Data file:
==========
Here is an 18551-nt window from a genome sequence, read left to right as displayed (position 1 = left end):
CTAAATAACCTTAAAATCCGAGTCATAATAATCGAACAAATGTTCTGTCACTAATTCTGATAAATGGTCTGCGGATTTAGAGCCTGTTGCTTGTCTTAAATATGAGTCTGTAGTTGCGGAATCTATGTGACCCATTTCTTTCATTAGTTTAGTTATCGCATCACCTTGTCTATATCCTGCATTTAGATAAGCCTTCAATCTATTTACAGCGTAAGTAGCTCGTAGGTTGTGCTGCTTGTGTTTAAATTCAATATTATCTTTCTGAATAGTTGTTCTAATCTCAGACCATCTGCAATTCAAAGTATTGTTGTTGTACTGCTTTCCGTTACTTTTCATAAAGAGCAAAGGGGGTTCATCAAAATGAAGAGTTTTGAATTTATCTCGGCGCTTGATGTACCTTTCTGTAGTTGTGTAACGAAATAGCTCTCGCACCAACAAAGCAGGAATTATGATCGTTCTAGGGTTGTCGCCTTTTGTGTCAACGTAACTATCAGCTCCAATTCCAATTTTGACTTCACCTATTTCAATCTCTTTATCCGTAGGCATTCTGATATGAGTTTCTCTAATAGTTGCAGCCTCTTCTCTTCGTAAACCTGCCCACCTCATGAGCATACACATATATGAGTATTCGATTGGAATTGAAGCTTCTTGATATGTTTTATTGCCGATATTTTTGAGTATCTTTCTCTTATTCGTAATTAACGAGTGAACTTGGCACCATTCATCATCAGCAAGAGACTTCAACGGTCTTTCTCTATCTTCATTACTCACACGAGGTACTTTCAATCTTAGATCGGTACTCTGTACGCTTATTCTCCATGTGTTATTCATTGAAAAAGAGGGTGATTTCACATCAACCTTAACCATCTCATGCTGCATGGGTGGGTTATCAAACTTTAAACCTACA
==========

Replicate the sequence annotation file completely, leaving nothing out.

Here is an 18551-nt window from a genome sequence, read left to right as displayed (position 1 = left end):
CTAAATAACCTTAAAATCCGAGTCATAATAATCGAACAAATGTTCTGTCACTAATTCTGATAAATGGTCTGCGGATTTAGAGCCTGTTGCTTGTCTTAAATATGAGTCTGTAGTTGCGGAATCTATGTGACCCATTTCTTTCATTAGTTTAGTTATCGCATCACCTTGTCTATATCCTGCATTTAGATAAGCCTTCAATCTATTTACAGCGTAAGTAGCTCGTAGGTTGTGCTGCTTGTGTTTAAATTCAATATTATCTTTCTGAATAGTTGTTCTAATCTCAGACCATCTGCAATTCAAAGTATTGTTGTTGTACTGCTTTCCGTTACTTTTCATAAAGAGCAAAGGGGGTTCATCAAAATGAAGAGTTTTGAATTTATCTCGGCGCTTGATGTACCTTTCTGTAGTTGTGTAACGAAATAGCTCTCGCACCAACAAAGCAGGAATTATGATCGTTCTAGGGTTGTCGCCTTTTGTGTCAACGTAACTATCAGCTCCAATTCCAATTTTGACTTCACCTATTTCAATCTCTTTATCCGTAGGCATTCTGATATGAGTTTCTCTAATAGTTGCAGCCTCTTCTCTTCGTAAACCTGCCCACCTCATGAGCATACACATATATGAGTATTCGATTGGAATTGAAGCTTCTTGATATGTTTTATTGCCGATATTTTTGAGTATCTTTCTCTTATTCGTAATTAACGAGTGAACTTGGCACCATTCATCATCAGCAAGAGACTTCAACGGTCTTTCTCTATCTTCATTACTCACACGAGGTACTTTCAATCTTAGATCGGTACTCTGTACGCTTATTCTCCATGTGTTATTCATTGAAAAAGAGGGTGATTTCACATCAACCTTAACCATCTCATGCTGCATGGGTGGGTTATCAAACTTTAAACCTACA